As the Endurance sets off, time becomes both a motivating factor and something of an enemy. Because of wormholes and black holes and other science stuff that my brain started “mwah mwah mwah”-ing, Charlie Brown-style, through, the trip will take, in Earth time, years, possibly decades (though for crew members, it will feel more like weeks), and the longer they’re gone, the less likely their labors will save the current occupants of Earth. And then there are the scientists on the distant planets. They have been gone years and there is a possibility that some could be rescued — a factor that is particularly important to Amelia.
Watching this movie, I couldn’t help but think of Signs, the 2002 movie from M. Night Shyamalan. Signs (which was recently given the sins treatment by CinemaSins, perhaps why it was on my mind) is not a bad movie. But as the movie right after 2000’s Unbreakable (pretty universally loved) and right before 2004’s The Village (the first of Shyamalan’s really, awfully self-indulgent affairs), it can a bit feel like a bend in the Shyamalan road, as the CinemaSins people pointed out. It’s the point where Shyamalan’s movie making quirks could start to be read as twitches. I’m not saying this is Christopher Nolan’s Signs but Interstellar does leave me a little afraid that his next movie might be headed toward The Village territory. Interstellar is not a terrible movie, it’s characters are not universally off-putting but it does tend toward bloat and self-importance and for a movie set in space — on unexplored new worlds, no less — it does a surprising amount of telling, not showing.
The movie also has a few Signs-recalling moments toward its end, which is a little “swing away” in its resolution. Is that a spoiler? I don’t know because I’m not sure what the central motivating storyline in the movie is. Are we most interested in the plight of humanity? The plight of Murph and her family? The relationship between Murphy and her father? The explorer-striving of the Endurance crew? Brand and Cooper’s relationships? The secret of the mysterious They who are helping humans find a new home (that one is telegraphed to the point where it felt more like padding than suspense)? The movie seems to want us, at varying times, to care very deeply about all of these things but changes its guiding principle so that, in the final scenes, I was not entirely certain what I was rooting for or, frankly, “when” all the different characters were in relation to each other.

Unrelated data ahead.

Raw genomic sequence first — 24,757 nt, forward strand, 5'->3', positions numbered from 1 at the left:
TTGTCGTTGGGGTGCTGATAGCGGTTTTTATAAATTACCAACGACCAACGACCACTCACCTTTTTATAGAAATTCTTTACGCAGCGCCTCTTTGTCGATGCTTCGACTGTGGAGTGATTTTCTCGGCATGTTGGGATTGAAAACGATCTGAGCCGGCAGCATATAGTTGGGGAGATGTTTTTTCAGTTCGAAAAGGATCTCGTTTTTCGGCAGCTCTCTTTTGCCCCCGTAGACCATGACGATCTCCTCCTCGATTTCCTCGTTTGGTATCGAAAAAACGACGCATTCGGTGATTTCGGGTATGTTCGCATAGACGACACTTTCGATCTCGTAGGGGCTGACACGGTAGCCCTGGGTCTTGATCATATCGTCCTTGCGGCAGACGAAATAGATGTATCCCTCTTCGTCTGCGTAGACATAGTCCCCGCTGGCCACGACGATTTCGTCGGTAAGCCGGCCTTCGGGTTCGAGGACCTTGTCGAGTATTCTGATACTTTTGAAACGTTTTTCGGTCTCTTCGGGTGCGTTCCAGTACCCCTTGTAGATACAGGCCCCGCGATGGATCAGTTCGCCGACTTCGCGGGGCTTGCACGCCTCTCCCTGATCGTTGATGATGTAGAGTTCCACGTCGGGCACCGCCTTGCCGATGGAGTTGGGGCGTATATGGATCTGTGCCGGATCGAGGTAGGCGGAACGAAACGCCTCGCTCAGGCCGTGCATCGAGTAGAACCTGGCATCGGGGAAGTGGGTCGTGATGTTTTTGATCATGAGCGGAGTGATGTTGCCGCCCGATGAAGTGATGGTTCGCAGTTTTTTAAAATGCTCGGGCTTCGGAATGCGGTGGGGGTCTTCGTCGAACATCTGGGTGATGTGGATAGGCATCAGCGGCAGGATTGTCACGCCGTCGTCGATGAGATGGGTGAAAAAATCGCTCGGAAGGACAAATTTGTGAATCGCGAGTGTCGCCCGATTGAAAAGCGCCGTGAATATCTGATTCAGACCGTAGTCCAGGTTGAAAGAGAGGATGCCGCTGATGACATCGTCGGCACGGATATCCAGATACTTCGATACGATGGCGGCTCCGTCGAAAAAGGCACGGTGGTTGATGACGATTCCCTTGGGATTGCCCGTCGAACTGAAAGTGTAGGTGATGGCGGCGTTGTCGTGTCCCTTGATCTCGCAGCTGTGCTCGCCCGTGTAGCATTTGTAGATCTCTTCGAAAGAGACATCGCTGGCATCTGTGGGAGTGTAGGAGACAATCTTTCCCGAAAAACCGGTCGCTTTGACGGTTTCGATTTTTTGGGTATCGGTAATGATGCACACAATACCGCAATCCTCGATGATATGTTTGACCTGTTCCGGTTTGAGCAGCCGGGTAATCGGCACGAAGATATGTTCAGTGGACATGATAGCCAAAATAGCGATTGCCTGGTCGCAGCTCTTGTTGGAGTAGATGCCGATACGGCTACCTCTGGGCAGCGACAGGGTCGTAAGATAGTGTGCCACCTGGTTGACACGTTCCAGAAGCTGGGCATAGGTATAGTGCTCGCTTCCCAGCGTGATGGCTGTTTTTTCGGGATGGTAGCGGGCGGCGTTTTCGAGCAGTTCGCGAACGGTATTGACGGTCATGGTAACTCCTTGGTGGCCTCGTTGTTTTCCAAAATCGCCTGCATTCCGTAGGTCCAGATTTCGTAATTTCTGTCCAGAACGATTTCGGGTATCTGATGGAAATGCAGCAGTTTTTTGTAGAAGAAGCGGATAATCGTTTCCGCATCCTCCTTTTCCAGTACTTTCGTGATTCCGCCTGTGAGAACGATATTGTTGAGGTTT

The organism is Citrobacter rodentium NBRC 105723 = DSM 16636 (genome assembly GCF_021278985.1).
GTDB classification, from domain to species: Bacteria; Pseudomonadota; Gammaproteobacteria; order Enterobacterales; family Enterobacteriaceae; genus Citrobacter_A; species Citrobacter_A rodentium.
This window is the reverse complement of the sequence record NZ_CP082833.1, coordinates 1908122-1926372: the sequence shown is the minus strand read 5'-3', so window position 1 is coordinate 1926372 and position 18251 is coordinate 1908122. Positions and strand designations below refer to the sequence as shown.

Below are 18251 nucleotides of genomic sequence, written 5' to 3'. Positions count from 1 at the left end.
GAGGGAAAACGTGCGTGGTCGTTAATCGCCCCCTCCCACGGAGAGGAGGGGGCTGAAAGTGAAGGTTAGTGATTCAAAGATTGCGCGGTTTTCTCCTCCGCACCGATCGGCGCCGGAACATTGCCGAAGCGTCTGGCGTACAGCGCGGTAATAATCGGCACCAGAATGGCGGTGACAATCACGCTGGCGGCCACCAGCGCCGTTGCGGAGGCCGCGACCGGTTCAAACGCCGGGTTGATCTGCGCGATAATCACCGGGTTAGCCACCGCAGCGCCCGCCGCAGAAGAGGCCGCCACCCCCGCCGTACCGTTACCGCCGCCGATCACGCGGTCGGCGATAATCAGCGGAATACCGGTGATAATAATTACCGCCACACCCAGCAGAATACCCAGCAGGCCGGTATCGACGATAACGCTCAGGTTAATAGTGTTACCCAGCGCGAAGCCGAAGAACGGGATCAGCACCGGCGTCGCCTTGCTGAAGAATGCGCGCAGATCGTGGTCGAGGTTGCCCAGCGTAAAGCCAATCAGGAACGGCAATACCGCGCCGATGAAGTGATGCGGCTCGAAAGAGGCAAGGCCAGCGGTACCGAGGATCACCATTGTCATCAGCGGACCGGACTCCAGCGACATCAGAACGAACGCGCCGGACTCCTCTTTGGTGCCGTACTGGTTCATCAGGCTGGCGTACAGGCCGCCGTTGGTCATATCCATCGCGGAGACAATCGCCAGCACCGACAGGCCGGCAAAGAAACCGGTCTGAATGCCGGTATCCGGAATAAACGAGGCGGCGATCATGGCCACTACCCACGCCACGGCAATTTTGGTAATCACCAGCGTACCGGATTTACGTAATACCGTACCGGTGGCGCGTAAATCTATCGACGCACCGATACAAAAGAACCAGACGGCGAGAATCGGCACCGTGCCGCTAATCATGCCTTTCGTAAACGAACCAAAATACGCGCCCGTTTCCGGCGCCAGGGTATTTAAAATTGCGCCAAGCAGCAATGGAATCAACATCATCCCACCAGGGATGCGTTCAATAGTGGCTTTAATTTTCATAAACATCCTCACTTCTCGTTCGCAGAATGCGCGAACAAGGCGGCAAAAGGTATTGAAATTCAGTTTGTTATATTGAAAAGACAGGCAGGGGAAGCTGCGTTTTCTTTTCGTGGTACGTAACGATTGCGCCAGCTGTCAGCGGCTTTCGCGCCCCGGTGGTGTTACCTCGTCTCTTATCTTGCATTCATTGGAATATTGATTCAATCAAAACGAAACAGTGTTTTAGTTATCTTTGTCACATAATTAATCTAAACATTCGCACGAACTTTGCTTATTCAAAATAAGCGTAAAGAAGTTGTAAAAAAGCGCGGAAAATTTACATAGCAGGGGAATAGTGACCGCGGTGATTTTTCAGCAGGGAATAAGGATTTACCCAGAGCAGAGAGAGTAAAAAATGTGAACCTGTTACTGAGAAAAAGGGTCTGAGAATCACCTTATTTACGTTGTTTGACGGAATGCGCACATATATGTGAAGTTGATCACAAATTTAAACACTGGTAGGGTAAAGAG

And then there’s the science, which frankly I am not qualified to judge, other than to say that science in movies — even sketchy science in movies, a-hem Gravity — can create wonder or murkiness and Interstellar seemed to say “murky it up!” whenever possible. I like when a movie can make me forget that I’m watching a movie and just leave me to be in awe (again, Gravity) but even when it traveled the stars and found new worlds, Interstellar never inspired awe.
Which leaves us with the human characters — and this is not firm ground for this movie to build its foundation. Both Foy and Jessica Chastain, who shows up to play adult Murph, are fine, I guess, though all the character is really given to do is be mad or tightly wound. Matthew McConaughey’s performance feels like an extended version of his Lincoln ads. Hathaway’s character is, I’m not sure, underwritten? She feels both slight and unlikeable, somebody I’m never excited about spending nearly three hours with. And then there’s Michael Caine, doing Alfred again but with a final scene that leaves him also feeling scrawnily constructed. Oh, I thought while watching him, he was probably supposed to have layers; huh, I didn’t get that at all.  
And maybe that’s where I am on this jumble of spaceships, physics concepts, half-baked characters, melodrama and corn that is Interstellar — I just don’t get what this movie is doing. I wasn’t bored, necessarily, though I did find it dragging. I wasn’t turned off by the characters, but I didn’t find myself caring all that much about them. And while the overarching ideas are interesting — finding a new world, space travel and its perils — the execution of them here just isn’t as big, bold and captivating as the movie’s massive marketing campaign left me thinking it would be. C+ 
Rated PG-13 for some intense perilous action and brief strong language. Directed by Christopher Nolan and written by Jonathan Nolan and Christopher Nolan, Interstellar is two hours and 49 minutes long.
As seen in the November 13, 2014 issue of the Hippo.